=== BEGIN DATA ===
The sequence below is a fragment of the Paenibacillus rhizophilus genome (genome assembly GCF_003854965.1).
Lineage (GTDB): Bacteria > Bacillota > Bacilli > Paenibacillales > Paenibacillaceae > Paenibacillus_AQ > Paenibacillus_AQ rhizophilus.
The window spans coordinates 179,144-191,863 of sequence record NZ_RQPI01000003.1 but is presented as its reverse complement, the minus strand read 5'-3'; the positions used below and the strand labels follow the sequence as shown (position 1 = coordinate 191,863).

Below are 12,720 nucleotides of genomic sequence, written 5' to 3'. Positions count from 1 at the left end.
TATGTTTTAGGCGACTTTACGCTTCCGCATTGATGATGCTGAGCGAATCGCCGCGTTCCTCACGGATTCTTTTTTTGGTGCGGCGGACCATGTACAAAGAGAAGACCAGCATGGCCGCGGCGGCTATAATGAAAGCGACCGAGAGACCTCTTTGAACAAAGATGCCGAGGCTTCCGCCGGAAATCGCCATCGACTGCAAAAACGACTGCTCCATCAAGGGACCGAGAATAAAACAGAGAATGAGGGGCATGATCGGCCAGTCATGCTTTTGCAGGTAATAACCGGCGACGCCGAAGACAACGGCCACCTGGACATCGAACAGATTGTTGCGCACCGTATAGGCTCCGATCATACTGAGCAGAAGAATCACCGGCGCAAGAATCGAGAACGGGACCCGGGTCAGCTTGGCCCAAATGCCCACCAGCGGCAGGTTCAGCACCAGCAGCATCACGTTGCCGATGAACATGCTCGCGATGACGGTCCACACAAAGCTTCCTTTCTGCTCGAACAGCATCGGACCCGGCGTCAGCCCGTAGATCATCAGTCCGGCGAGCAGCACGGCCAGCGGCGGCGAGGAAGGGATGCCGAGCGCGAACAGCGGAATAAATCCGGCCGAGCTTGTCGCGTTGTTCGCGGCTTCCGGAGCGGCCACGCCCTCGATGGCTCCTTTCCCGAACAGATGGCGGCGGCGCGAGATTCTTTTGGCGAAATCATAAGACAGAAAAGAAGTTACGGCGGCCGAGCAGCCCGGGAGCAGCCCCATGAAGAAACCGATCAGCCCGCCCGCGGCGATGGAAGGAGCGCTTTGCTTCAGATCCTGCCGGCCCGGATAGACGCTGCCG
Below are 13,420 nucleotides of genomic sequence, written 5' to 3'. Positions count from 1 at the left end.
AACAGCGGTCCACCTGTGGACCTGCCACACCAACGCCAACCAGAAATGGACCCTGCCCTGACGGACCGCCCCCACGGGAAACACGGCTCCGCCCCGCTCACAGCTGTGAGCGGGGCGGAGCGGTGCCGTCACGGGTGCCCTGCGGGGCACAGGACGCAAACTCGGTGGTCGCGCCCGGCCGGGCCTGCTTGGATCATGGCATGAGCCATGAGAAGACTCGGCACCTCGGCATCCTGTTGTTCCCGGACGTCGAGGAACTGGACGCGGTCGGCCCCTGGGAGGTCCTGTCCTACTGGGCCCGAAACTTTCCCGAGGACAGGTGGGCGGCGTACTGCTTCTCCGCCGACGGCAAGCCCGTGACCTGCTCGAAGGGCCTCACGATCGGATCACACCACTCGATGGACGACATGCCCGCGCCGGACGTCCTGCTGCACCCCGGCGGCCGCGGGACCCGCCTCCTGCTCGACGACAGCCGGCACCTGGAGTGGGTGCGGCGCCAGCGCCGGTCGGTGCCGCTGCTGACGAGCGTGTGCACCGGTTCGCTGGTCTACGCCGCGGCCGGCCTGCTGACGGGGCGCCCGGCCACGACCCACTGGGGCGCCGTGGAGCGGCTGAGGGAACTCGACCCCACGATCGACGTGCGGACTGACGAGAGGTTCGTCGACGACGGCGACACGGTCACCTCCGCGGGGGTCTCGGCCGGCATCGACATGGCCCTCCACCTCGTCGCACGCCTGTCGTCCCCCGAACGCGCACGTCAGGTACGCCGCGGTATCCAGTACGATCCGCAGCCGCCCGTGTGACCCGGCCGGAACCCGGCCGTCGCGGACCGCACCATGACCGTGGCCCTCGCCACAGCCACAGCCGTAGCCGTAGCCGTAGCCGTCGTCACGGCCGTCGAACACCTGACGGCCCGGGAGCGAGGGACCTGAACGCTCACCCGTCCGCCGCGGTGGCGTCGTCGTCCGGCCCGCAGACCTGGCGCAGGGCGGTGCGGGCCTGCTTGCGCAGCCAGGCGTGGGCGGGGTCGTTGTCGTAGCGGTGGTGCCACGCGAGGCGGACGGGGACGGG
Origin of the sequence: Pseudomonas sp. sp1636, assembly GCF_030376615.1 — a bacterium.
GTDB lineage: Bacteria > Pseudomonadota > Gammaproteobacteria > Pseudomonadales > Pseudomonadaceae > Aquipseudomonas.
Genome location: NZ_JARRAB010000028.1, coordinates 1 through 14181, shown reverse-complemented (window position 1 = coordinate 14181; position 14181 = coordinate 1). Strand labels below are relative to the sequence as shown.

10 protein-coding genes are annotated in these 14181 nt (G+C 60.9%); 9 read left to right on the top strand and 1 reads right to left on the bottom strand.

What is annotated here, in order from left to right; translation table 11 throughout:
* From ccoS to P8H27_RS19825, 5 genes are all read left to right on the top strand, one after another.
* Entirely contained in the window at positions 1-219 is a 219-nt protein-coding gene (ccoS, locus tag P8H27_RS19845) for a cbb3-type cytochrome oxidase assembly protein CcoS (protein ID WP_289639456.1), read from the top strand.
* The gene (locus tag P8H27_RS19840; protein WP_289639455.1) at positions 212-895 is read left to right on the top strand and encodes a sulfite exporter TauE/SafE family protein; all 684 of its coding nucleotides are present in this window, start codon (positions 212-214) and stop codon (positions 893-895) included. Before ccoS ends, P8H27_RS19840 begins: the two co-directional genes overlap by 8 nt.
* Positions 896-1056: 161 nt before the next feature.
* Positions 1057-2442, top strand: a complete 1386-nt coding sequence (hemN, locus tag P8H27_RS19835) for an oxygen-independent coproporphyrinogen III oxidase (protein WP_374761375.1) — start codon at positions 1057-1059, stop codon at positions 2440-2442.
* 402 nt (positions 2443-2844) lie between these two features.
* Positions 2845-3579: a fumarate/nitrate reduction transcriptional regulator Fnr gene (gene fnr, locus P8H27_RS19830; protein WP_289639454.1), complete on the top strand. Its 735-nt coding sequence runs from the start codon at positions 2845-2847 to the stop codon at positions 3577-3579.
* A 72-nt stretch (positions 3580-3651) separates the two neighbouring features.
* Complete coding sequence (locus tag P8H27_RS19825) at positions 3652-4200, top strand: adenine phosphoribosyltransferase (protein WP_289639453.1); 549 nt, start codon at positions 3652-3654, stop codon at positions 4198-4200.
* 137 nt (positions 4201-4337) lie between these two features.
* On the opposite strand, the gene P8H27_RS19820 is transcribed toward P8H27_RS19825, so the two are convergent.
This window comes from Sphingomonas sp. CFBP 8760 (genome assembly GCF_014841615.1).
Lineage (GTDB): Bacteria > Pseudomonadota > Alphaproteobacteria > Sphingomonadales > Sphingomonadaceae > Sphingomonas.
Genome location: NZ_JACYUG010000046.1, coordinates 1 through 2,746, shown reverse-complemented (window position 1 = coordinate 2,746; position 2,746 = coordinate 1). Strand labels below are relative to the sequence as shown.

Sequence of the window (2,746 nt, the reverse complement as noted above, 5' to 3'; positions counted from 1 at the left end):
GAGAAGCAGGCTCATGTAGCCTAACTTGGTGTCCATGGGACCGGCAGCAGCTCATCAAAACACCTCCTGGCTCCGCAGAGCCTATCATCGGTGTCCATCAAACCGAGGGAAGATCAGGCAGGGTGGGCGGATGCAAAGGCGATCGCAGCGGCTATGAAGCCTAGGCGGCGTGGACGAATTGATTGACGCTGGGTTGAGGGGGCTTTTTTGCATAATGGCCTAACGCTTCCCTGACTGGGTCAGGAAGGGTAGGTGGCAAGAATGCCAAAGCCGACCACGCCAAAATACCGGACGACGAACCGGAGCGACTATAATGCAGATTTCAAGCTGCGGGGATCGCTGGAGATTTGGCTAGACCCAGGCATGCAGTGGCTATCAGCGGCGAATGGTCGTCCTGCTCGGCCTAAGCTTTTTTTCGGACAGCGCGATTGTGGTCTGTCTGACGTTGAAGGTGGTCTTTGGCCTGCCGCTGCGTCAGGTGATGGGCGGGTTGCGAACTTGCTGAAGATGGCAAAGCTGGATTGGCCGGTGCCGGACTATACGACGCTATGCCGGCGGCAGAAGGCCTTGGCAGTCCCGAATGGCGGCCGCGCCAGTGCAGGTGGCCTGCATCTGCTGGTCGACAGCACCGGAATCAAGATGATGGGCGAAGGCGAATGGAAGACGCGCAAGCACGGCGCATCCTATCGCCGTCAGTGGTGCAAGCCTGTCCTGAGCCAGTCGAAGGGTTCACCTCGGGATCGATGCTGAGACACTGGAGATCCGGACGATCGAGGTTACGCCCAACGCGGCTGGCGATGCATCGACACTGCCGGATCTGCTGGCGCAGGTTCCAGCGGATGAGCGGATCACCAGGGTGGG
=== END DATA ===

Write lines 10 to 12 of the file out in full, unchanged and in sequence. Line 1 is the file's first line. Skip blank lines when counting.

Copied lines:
Genome location: NZ_JARRAB010000028.1, coordinates 1 through 14181, shown reverse-complemented (window position 1 = coordinate 14181; position 14181 = coordinate 1). Strand labels below are relative to the sequence as shown.

10 protein-coding genes are annotated in these 14181 nt (G+C 60.9%); 9 read left to right on the top strand and 1 reads right to left on the bottom strand.

What is annotated here, in order from left to right; translation table 11 throughout: